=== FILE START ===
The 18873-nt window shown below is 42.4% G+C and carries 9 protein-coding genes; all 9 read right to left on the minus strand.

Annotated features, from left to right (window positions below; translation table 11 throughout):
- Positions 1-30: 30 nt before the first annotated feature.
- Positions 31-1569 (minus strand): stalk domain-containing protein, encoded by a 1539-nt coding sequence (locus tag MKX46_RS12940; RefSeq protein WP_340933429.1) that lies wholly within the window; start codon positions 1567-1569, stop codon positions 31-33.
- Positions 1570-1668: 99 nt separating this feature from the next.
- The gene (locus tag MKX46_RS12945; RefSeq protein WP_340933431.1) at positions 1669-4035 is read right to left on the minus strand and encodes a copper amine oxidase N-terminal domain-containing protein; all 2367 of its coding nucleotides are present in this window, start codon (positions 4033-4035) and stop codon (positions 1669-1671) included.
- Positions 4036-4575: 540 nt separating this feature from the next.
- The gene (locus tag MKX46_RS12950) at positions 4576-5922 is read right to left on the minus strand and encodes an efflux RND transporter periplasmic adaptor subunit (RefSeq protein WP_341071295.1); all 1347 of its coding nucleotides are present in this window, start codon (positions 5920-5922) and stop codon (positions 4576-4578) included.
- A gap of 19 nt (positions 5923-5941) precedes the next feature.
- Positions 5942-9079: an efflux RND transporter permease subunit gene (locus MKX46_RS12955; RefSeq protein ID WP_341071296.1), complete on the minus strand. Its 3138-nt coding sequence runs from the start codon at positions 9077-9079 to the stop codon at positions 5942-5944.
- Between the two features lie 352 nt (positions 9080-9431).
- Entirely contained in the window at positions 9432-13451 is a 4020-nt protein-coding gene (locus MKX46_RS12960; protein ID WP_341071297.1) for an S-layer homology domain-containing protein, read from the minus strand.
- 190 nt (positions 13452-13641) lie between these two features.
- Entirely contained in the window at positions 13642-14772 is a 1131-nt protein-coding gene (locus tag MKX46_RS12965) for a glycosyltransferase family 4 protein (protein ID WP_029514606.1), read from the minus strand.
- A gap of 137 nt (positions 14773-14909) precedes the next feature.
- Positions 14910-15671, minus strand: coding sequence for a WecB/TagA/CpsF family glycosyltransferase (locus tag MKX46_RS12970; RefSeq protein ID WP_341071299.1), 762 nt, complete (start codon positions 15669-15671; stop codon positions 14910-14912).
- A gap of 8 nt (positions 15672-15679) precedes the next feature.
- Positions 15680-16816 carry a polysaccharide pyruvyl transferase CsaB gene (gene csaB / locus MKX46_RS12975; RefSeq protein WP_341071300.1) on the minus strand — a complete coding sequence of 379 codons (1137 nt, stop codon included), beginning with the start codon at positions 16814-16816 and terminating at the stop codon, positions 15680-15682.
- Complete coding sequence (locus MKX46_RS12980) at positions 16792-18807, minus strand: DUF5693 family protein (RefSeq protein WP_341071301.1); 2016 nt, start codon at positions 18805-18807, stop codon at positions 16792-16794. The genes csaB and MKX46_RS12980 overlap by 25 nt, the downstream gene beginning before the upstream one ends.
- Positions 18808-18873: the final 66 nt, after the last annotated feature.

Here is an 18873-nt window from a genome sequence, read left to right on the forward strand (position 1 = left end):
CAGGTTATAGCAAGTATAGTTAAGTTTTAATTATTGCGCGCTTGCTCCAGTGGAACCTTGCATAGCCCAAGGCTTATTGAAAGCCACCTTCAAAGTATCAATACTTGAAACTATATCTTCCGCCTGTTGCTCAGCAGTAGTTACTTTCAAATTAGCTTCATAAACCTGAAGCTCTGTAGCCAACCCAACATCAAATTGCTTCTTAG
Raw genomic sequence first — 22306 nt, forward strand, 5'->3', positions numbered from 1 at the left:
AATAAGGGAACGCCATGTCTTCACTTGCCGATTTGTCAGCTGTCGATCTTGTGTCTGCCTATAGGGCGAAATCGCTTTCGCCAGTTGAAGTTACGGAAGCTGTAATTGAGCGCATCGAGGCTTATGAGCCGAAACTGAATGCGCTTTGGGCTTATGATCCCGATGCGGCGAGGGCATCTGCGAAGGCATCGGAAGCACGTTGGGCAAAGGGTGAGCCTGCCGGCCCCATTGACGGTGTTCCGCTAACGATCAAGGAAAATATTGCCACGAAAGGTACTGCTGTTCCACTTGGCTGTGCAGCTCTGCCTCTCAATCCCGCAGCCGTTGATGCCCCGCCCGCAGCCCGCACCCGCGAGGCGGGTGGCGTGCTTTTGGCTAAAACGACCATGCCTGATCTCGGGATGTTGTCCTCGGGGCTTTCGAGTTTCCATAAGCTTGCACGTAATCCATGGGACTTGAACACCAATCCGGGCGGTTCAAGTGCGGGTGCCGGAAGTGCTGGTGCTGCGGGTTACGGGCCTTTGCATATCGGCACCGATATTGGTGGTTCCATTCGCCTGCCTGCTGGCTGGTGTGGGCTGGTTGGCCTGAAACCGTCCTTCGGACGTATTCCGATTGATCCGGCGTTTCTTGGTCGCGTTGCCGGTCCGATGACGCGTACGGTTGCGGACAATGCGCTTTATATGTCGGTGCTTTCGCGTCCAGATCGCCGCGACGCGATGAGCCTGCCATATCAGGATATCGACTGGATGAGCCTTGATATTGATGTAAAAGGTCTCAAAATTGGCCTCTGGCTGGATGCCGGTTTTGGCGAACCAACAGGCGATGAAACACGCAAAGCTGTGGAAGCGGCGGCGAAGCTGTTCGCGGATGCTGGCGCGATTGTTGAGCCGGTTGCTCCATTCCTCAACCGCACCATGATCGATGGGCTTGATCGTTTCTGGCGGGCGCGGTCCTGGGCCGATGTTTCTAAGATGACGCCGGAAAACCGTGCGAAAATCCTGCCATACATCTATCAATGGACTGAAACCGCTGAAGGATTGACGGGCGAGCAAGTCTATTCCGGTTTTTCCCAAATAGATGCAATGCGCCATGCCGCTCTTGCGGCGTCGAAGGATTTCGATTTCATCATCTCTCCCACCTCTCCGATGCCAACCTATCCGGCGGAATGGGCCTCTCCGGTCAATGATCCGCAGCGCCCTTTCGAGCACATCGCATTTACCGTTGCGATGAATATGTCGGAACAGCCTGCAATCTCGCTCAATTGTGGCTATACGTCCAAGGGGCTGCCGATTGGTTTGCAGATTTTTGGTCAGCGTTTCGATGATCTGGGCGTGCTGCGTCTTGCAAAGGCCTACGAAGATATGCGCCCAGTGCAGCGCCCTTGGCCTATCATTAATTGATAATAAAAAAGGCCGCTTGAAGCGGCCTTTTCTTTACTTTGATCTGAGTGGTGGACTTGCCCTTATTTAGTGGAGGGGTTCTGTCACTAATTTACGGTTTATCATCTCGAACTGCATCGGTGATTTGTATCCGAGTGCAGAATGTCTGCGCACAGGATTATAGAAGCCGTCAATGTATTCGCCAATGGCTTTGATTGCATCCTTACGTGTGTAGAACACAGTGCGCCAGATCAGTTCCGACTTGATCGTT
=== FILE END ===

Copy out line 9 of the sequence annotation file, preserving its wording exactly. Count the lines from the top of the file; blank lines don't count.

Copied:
- A gap of 19 nt (positions 5923-5941) precedes the next feature.